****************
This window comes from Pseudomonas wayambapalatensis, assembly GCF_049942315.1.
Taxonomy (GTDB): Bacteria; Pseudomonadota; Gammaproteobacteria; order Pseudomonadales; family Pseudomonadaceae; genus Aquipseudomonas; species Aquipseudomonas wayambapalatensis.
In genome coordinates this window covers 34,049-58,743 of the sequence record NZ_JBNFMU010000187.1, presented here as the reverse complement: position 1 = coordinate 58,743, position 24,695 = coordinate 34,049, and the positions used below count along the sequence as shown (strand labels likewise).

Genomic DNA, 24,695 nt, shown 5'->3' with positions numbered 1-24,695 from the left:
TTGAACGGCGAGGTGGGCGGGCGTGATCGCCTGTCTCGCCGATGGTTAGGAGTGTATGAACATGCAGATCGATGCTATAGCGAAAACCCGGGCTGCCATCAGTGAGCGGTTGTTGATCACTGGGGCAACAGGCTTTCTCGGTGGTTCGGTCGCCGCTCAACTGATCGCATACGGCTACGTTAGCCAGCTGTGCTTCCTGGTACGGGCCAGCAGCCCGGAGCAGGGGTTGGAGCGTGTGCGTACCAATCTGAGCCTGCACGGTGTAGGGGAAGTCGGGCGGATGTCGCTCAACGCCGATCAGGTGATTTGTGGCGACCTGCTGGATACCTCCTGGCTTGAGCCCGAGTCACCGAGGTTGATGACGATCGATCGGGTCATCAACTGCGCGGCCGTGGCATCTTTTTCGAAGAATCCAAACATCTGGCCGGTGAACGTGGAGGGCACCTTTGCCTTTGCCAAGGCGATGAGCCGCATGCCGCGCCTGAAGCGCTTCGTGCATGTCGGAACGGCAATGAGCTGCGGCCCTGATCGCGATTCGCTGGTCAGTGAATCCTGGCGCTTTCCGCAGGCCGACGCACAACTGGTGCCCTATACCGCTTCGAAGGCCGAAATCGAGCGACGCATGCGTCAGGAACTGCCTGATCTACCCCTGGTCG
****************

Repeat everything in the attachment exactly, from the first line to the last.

This window comes from Pseudomonas wayambapalatensis, assembly GCF_049942315.1.
Taxonomy (GTDB): Bacteria; Pseudomonadota; Gammaproteobacteria; order Pseudomonadales; family Pseudomonadaceae; genus Aquipseudomonas; species Aquipseudomonas wayambapalatensis.
In genome coordinates this window covers 34,049-58,743 of the sequence record NZ_JBNFMU010000187.1, presented here as the reverse complement: position 1 = coordinate 58,743, position 24,695 = coordinate 34,049, and the positions used below count along the sequence as shown (strand labels likewise).

Genomic DNA, 24,695 nt, shown 5'->3' with positions numbered 1-24,695 from the left:
TTGAACGGCGAGGTGGGCGGGCGTGATCGCCTGTCTCGCCGATGGTTAGGAGTGTATGAACATGCAGATCGATGCTATAGCGAAAACCCGGGCTGCCATCAGTGAGCGGTTGTTGATCACTGGGGCAACAGGCTTTCTCGGTGGTTCGGTCGCCGCTCAACTGATCGCATACGGCTACGTTAGCCAGCTGTGCTTCCTGGTACGGGCCAGCAGCCCGGAGCAGGGGTTGGAGCGTGTGCGTACCAATCTGAGCCTGCACGGTGTAGGGGAAGTCGGGCGGATGTCGCTCAACGCCGATCAGGTGATTTGTGGCGACCTGCTGGATACCTCCTGGCTTGAGCCCGAGTCACCGAGGTTGATGACGATCGATCGGGTCATCAACTGCGCGGCCGTGGCATCTTTTTCGAAGAATCCAAACATCTGGCCGGTGAACGTGGAGGGCACCTTTGCCTTTGCCAAGGCGATGAGCCGCATGCCGCGCCTGAAGCGCTTCGTGCATGTCGGAACGGCAATGAGCTGCGGCCCTGATCGCGATTCGCTGGTCAGTGAATCCTGGCGCTTTCCGCAGGCCGACGCACAACTGGTGCCCTATACCGCTTCGAAGGCCGAAATCGAGCGACGCATGCGTCAGGAACTGCCTGATCTACCCCTGGTCG